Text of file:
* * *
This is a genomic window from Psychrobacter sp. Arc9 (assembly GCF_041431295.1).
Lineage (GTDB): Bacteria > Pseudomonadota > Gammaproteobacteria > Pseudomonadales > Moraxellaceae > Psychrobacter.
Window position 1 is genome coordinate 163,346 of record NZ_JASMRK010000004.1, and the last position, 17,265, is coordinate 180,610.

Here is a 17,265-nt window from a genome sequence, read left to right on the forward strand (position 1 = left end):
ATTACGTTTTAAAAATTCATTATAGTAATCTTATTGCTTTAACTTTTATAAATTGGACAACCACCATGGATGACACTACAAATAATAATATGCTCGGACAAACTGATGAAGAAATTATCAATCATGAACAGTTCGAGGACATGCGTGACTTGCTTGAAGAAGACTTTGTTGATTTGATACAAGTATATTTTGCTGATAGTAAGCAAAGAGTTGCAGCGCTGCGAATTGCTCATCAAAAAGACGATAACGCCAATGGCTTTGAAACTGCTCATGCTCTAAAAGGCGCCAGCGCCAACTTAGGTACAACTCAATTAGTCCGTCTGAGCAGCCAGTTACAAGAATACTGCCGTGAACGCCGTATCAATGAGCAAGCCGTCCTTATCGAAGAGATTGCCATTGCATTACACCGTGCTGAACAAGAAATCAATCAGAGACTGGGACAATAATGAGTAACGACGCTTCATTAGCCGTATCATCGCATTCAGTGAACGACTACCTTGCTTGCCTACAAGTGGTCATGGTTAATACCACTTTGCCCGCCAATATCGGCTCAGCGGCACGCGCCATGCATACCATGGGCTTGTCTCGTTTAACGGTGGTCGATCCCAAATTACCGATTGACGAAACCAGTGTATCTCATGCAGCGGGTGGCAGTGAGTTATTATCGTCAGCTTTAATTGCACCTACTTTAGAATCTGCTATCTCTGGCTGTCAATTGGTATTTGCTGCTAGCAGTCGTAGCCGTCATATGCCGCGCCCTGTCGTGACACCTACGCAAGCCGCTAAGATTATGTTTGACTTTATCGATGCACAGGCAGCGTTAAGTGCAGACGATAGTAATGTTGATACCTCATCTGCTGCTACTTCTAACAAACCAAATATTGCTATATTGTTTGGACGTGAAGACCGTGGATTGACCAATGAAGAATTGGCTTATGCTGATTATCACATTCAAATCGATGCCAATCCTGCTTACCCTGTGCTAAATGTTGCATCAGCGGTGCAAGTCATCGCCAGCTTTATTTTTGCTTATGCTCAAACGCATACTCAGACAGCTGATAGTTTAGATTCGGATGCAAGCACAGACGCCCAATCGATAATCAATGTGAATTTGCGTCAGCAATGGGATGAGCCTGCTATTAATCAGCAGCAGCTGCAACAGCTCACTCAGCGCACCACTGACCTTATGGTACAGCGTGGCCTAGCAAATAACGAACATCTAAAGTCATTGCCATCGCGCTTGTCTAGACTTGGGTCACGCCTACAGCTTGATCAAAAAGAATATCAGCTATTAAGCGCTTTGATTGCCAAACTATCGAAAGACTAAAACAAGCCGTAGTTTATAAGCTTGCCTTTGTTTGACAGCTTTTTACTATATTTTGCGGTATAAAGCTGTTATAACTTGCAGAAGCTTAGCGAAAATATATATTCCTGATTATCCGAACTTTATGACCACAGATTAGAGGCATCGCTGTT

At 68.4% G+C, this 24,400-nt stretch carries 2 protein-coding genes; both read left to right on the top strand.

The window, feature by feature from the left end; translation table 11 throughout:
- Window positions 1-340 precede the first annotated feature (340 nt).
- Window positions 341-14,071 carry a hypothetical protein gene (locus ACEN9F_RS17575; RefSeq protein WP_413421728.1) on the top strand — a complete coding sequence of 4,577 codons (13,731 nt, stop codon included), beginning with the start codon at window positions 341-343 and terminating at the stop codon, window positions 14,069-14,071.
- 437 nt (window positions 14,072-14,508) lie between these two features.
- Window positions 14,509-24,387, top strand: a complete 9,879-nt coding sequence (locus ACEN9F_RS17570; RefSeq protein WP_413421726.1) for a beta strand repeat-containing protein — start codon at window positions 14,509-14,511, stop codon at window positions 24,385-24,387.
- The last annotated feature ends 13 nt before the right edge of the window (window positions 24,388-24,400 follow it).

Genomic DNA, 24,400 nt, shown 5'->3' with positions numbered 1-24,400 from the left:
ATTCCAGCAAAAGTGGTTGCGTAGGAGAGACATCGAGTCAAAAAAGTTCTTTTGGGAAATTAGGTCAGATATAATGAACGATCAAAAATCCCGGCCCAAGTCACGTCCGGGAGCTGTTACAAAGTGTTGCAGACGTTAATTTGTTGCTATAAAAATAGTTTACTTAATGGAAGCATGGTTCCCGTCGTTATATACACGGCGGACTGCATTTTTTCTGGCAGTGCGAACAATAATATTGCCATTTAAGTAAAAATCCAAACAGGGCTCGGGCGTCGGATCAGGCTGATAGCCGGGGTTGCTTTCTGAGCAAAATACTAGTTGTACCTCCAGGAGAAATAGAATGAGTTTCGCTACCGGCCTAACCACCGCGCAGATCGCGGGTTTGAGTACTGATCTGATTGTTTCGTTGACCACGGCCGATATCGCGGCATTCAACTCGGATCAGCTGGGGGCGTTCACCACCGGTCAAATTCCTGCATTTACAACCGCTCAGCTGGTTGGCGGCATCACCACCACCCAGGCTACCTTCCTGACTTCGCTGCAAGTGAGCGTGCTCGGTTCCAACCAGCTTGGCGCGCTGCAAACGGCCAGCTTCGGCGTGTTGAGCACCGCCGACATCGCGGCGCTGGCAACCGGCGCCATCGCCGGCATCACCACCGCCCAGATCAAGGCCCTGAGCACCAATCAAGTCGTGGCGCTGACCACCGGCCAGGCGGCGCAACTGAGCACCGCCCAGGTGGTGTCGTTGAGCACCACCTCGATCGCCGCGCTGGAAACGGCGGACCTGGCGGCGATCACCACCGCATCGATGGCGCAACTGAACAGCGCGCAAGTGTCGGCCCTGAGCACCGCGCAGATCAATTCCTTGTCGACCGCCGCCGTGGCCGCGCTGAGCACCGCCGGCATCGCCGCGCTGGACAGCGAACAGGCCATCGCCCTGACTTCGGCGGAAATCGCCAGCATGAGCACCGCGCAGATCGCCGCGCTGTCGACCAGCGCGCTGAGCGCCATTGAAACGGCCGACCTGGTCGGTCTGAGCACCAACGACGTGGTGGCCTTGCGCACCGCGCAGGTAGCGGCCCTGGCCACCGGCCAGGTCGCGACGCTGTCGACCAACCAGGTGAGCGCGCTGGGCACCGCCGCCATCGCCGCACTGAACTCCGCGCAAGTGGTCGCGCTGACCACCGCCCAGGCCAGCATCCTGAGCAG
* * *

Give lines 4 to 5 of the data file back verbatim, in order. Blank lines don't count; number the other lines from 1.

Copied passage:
Here is a 17,265-nt window from a genome sequence, read left to right on the forward strand (position 1 = left end):
ATTACGTTTTAAAAATTCATTATAGTAATCTTATTGCTTTAACTTTTATAAATTGGACAACCACCATGGATGACACTACAAATAATAATATGCTCGGACAAACTGATGAAGAAATTATCAATCATGAACAGTTCGAGGACATGCGTGACTTGCTTGAAGAAGACTTTGTTGATTTGATACAAGTATATTTTGCTGATAGTAAGCAAAGAGTTGCAGCGCTGCGAATTGCTCATCAAAAAGACGATAACGCCAATGGCTTTGAAACTGCTCATGCTCTAAAAGGCGCCAGCGCCAACTTAGGTACAACTCAATTAGTCCGTCTGAGCAGCCAGTTACAAGAATACTGCCGTGAACGCCGTATCAATGAGCAAGCCGTCCTTATCGAAGAGATTGCCATTGCATTACACCGTGCTGAACAAGAAATCAATCAGAGACTGGGACAATAATGAGTAACGACGCTTCATTAGCCGTATCATCGCATTCAGTGAACGACTACCTTGCTTGCCTACAAGTGGTCATGGTTAATACCACTTTGCCCGCCAATATCGGCTCAGCGGCACGCGCCATGCATACCATGGGCTTGTCTCGTTTAACGGTGGTCGATCCCAAATTACCGATTGACGAAACCAGTGTATCTCATGCAGCGGGTGGCAGTGAGTTATTATCGTCAGCTTTAATTGCACCTACTTTAGAATCTGCTATCTCTGGCTGTCAATTGGTATTTGCTGCTAGCAGTCGTAGCCGTCATATGCCGCGCCCTGTCGTGACACCTACGCAAGCCGCTAAGATTATGTTTGACTTTATCGATGCACAGGCAGCGTTAAGTGCAGACGATAGTAATGTTGATACCTCATCTGCTGCTACTTCTAACAAACCAAATATTGCTATATTGTTTGGACGTGAAGACCGTGGATTGACCAATGAAGAATTGGCTTATGCTGATTATCACATTCAAATCGATGCCAATCCTGCTTACCCTGTGCTAAATGTTGCATCAGCGGTGCAAGTCATCGCCAGCTTTATTTTTGCTTATGCTCAAACGCATACTCAGACAGCTGATAGTTTAGATTCGGATGCAAGCACAGACGCCCAATCGATAATCAATGTGAATTTGCGTCAGCAATGGGATGAGCCTGCTATTAATCAGCAGCAGCTGCAACAGCTCACTCAGCGCACCACTGACCTTATGGTACAGCGTGGCCTAGCAAATAACGAACATCTAAAGTCATTGCCATCGCGCTTGTCTAGACTTGGGTCACGCCTACAGCTTGATCAAAAAGAATATCAGCTATTAAGCGCTTTGATTGCCAAACTATCGAAAGACTAAAACAAGCCGTAGTTTATAAGCTTGCCTTTGTTTGACAGCTTTTTACTATATTTTGCGGTATAAAGCTGTTATAACTTGCAGAAGCTTAGCGAAAATATATATTCCTGATTATCCGAACTTTATGACCACAGATTAGAGGCATCGCTGTT